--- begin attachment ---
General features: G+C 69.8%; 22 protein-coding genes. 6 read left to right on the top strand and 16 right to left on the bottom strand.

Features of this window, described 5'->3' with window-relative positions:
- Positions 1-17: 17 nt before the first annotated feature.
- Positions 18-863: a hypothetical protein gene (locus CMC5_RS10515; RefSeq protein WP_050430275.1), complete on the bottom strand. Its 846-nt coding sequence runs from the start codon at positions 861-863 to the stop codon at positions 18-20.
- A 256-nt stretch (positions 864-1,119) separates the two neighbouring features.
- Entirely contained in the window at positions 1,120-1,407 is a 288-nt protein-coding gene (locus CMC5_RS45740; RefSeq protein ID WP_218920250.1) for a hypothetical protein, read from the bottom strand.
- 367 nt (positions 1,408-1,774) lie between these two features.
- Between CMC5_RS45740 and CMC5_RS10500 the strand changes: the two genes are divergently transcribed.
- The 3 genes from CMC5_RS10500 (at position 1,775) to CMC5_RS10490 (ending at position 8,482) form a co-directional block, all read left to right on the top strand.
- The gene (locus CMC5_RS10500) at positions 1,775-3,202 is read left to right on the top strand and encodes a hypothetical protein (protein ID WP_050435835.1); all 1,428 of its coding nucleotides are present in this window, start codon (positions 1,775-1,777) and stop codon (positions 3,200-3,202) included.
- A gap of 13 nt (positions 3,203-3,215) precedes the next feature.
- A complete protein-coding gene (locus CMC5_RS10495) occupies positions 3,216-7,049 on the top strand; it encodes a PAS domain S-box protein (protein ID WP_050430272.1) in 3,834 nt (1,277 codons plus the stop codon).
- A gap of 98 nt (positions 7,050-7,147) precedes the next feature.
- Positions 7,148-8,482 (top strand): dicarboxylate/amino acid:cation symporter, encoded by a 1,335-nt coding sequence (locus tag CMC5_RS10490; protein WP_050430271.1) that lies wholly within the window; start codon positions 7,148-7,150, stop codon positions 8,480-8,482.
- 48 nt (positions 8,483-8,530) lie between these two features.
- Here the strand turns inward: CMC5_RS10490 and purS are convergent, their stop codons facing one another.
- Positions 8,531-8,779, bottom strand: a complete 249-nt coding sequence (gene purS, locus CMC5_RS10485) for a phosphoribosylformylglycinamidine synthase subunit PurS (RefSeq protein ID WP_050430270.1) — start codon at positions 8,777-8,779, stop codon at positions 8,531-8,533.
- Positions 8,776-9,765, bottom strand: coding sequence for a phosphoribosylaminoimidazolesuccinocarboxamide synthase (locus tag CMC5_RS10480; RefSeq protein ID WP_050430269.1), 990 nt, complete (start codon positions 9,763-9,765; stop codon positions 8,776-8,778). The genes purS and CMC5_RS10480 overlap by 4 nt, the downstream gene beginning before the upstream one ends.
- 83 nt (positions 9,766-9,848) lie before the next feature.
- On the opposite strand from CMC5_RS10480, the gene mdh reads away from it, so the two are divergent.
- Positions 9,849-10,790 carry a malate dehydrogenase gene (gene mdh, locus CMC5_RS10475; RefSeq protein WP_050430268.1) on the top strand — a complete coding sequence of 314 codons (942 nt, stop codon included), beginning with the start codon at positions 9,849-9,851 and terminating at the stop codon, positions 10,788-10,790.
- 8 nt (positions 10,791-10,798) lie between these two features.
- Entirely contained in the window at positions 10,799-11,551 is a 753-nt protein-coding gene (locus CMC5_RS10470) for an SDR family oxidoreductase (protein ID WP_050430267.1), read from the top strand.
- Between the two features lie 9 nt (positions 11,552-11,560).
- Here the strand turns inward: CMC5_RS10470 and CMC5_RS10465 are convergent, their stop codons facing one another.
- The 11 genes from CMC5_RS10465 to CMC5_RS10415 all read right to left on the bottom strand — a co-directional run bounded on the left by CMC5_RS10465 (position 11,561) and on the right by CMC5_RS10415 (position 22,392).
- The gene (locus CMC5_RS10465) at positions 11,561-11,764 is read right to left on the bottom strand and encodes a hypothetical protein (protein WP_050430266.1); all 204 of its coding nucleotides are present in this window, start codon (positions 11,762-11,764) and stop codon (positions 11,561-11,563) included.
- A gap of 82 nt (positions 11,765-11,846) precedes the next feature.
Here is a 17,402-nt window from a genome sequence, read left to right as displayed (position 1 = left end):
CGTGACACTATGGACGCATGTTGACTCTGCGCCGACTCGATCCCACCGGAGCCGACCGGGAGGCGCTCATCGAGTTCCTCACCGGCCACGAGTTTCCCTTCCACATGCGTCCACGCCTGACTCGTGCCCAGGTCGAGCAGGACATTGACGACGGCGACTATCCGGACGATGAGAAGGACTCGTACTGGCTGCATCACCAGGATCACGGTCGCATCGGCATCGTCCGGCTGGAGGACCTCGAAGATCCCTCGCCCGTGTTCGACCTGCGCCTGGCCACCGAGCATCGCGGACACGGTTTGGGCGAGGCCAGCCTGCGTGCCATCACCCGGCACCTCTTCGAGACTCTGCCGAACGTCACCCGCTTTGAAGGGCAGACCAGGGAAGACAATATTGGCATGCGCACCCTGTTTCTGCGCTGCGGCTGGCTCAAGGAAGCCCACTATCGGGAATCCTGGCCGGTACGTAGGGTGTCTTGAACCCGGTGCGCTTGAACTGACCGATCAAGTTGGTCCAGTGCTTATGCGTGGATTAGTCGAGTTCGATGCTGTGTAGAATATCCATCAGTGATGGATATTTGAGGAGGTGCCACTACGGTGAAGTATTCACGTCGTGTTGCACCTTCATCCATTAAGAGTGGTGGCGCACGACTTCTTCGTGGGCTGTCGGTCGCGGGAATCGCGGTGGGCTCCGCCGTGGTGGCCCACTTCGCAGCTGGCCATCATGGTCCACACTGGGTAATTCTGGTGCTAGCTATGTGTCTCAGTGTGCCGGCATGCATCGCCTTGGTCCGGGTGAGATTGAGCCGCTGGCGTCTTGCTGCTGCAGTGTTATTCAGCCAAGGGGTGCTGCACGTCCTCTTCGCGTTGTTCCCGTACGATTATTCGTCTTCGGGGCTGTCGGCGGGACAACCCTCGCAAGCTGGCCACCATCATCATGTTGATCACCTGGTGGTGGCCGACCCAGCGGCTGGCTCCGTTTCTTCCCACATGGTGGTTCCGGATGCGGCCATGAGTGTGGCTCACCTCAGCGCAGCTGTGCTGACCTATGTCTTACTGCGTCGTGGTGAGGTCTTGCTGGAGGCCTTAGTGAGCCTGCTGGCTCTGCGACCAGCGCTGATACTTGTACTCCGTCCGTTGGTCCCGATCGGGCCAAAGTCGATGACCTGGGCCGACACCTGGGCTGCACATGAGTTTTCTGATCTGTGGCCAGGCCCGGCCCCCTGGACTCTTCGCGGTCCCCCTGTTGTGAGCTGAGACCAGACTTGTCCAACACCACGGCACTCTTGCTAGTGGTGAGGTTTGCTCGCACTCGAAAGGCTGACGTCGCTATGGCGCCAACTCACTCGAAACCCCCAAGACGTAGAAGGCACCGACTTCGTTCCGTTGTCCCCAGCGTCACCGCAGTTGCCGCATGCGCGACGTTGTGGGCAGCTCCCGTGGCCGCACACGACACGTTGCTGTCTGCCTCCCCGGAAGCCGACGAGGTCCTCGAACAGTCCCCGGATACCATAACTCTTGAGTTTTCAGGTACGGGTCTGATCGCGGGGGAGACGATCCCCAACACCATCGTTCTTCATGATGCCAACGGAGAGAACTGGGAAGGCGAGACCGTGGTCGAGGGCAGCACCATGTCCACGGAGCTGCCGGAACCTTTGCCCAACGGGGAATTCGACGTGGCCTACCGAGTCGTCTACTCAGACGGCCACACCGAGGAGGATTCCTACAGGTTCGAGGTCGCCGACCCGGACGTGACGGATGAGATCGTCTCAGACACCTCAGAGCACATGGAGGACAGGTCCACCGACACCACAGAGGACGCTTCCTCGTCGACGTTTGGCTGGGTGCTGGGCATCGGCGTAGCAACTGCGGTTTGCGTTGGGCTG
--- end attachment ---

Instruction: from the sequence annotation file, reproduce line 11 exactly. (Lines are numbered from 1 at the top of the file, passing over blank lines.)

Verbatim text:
- A gap of 13 nt (positions 3,203-3,215) precedes the next feature.